Katie Engelbert: I really am. When I came in about a year ago, part of the strategy was to expand contact with these elite female athletes. When you look at the statistics, less than 4% of sports cover women’s sports. I think if we can develop a strategy and increase the numerator by a few percentage points, then the denominator will be very large because of the coverage of sports. Big.
Who knew we were about to suffer from this global health pandemic, which would put economic pressure on our financial system. If you look at any crisis, the disadvantages of getting into a crisis are often magnified. But you also see this crisis as an opportunity to resolve these weaknesses.
I think that around the weak links of women’s sports and the attention to women’s sports, it is certain that this is a huge opportunity for us and the entire league. For these athletes, it really shows their talents to everyone. . This is why we have been through training camps for several weeks. I am very happy to be here on Saturday to prepare for our season this year so that we can pay more attention to us and start implementing what we prepared before the game. The strategic pandemic is to expand the attractiveness of the fan base, bring in new income, and ultimately develop the game and expand the fan base. This is exactly what we will try to do.
The pandemic makes you back down, but as you described in the question, it provides us with an opportunity. We must take advantage of this opportunity. This is why everything is planned so carefully and scenarios are planned so that we can ensure a season, a season of success, while ensuring that health and safety come first.
It can be said with certainty that the WNBA, established in 1997, is ahead of the times in social justice and provides women with opportunities to play professional basketball? Isn’t this in itself a statement about the alliance?
Katie Engelbert: Yes. I have reflected on this a lot this year. David Stern, who initiated the league, passed away on January 1 this year. For me, 2020 is a huge challenge for all sports, and this has not lost me. After David, Kobe Bryant and the young basketball players and their parents failed together. Now we have an outbreak of this pandemic.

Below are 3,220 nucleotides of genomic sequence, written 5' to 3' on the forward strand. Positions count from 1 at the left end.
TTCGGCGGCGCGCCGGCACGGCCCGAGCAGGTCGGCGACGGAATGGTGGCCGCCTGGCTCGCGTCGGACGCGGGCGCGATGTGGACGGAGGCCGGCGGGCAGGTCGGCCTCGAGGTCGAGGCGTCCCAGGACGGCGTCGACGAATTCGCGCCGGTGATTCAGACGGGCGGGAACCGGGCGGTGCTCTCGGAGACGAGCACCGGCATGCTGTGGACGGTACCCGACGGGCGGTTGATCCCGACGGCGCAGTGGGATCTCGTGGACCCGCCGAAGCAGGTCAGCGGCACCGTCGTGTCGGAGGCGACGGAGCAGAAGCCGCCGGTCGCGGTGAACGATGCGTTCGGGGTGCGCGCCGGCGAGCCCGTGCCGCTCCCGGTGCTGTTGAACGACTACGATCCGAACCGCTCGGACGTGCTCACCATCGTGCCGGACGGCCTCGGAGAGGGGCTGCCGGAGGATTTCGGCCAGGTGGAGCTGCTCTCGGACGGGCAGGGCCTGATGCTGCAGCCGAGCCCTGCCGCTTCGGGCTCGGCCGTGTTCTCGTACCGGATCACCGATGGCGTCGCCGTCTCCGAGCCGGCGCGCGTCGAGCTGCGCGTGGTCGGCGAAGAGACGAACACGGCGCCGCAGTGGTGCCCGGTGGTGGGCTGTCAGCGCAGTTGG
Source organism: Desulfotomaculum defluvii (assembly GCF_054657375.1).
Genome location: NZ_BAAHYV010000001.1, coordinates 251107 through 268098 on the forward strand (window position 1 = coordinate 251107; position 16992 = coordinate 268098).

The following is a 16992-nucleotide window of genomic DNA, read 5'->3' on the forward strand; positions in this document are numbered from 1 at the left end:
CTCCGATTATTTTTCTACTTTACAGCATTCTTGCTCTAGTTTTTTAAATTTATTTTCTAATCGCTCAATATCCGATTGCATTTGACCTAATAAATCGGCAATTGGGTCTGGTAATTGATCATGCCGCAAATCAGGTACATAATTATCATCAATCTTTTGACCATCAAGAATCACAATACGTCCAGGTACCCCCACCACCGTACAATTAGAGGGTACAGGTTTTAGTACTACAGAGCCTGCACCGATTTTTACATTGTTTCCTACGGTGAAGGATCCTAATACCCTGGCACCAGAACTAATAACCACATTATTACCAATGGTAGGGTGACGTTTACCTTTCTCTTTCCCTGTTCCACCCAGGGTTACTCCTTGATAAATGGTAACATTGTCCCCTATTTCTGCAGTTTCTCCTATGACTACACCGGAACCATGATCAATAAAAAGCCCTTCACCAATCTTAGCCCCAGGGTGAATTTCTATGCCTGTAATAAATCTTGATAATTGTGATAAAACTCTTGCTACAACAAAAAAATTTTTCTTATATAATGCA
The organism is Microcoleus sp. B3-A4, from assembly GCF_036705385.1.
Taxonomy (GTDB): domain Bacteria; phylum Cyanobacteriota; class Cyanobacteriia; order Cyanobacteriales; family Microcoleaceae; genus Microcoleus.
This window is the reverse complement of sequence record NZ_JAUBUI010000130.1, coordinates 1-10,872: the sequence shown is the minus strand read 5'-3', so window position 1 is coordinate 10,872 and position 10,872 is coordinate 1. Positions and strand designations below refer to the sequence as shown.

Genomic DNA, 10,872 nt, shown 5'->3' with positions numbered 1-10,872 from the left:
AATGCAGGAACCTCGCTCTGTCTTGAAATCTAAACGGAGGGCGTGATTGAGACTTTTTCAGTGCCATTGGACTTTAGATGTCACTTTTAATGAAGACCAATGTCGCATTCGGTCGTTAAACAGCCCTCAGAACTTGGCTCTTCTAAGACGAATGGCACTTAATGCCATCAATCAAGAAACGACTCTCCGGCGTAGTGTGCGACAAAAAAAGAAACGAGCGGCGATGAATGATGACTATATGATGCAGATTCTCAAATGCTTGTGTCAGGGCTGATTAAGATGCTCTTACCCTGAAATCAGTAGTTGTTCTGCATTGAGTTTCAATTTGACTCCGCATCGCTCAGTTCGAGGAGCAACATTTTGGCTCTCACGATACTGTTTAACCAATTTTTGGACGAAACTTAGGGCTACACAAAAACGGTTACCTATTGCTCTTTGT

WNBA players are definitely ahead of their time. I think the NBA is far ahead in creating the league. I think the participants were in a leading position in social justice platforms at the time, as Maya Moores and Natasha Clouds showed, the courage around social justice echoed.
League development momentum and Kelly Loveler
We always talk about momentum. Are Kelly Loeffler’s words worrying because they directly contradict the purpose of this alliance. Will they affect the momentum? In addition, due to various reasons, some players also withdrew from the game. Are you worried that it will affect the momentum and growth we have been talking about?
CATHY ENGELBERT: I think your two questions are mixed, so I will answer them all at once.
As a commissioner, I am committed to ensuring a player platform that is committed to vigorously advocating social justice this season to ensure that “life in black” is crucial. We are proud of our participants speaking up on these issues. They have been leading and will continue to do so. This has no political significance. This is a statement of their values.